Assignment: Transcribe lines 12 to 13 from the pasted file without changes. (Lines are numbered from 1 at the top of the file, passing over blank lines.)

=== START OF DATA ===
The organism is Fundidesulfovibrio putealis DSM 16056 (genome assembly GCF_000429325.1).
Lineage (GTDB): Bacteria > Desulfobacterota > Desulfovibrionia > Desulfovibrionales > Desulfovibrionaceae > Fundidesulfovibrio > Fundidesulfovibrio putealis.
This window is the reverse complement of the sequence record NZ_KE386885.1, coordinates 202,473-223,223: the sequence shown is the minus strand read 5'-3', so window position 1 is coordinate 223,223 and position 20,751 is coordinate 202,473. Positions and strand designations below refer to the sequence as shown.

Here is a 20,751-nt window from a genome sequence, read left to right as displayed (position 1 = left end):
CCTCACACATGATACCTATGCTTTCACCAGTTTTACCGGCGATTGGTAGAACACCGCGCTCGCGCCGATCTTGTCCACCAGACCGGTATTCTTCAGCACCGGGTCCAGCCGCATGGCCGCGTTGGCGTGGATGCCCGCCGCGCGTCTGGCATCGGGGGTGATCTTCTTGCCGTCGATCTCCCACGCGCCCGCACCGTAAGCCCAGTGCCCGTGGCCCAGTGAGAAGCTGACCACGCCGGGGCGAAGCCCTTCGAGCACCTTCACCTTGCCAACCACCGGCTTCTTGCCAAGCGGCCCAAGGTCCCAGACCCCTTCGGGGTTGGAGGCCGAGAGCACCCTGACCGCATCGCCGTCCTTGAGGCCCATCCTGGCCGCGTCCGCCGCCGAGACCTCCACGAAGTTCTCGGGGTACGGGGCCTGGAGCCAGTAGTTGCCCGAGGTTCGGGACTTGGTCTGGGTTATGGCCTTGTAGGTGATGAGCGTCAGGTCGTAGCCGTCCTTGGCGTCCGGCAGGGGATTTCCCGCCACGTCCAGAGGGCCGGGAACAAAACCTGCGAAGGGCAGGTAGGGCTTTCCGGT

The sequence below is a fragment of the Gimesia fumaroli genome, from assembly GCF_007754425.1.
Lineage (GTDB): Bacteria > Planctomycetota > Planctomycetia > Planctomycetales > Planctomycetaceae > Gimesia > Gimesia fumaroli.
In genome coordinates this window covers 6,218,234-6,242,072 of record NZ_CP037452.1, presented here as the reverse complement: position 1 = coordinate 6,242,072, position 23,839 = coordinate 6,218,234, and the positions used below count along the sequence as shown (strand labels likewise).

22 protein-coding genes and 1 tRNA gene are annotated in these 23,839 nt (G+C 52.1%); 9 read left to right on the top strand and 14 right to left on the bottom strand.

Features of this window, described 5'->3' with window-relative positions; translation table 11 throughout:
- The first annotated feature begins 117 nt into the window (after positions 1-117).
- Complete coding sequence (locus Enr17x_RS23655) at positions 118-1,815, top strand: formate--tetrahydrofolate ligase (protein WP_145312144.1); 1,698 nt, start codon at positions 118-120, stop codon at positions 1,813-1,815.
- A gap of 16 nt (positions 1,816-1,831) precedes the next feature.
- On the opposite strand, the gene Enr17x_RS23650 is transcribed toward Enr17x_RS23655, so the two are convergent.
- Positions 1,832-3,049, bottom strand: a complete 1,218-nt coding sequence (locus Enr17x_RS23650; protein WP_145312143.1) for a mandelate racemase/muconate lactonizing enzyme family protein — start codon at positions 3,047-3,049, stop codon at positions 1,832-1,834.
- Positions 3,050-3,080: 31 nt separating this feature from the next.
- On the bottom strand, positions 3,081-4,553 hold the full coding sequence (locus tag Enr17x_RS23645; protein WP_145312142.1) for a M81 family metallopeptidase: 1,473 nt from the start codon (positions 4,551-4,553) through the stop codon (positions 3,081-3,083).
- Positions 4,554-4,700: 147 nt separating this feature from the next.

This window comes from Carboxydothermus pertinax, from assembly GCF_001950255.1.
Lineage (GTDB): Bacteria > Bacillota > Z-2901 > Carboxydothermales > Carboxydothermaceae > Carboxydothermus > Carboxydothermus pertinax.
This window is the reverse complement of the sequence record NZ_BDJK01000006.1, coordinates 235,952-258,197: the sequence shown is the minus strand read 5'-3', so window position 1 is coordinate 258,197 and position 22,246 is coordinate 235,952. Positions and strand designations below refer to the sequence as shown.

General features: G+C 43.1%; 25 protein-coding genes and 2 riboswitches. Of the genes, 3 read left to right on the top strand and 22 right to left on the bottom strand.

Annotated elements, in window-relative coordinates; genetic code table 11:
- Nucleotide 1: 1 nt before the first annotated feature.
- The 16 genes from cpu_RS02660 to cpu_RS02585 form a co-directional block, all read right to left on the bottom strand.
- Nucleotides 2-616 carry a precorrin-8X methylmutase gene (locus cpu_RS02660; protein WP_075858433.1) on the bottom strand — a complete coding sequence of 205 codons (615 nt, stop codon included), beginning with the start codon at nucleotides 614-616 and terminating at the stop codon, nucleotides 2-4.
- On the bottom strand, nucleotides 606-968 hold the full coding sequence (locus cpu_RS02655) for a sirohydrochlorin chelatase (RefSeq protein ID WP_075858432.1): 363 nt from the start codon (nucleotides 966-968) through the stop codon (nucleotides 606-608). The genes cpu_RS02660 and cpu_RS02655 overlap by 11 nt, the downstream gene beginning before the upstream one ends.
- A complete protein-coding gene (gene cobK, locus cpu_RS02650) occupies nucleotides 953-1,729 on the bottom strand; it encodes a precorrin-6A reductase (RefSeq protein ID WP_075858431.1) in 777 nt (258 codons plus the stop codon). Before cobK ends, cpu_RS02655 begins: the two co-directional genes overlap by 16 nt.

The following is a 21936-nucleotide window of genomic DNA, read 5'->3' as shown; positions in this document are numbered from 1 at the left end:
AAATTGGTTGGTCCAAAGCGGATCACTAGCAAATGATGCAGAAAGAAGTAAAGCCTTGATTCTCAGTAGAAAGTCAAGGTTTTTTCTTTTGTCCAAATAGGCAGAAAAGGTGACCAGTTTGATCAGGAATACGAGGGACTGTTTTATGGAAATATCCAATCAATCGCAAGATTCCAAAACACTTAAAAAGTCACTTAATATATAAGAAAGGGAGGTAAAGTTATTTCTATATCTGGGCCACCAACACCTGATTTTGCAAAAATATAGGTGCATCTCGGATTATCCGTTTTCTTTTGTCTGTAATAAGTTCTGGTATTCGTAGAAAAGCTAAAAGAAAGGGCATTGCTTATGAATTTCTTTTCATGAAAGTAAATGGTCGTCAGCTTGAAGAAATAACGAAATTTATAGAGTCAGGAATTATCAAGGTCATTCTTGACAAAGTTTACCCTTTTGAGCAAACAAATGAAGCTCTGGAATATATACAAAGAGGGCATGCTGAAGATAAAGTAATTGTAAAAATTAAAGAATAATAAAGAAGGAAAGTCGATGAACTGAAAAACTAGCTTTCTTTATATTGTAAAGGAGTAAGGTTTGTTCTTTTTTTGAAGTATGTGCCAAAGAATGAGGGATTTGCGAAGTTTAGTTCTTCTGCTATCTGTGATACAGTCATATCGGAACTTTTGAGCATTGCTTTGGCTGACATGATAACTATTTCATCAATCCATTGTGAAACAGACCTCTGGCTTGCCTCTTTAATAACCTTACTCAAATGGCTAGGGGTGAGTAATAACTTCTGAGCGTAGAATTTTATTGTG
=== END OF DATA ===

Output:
- Complete coding sequence (locus Enr17x_RS23655) at positions 118-1,815, top strand: formate--tetrahydrofolate ligase (protein WP_145312144.1); 1,698 nt, start codon at positions 118-120, stop codon at positions 1,813-1,815.
- A gap of 16 nt (positions 1,816-1,831) precedes the next feature.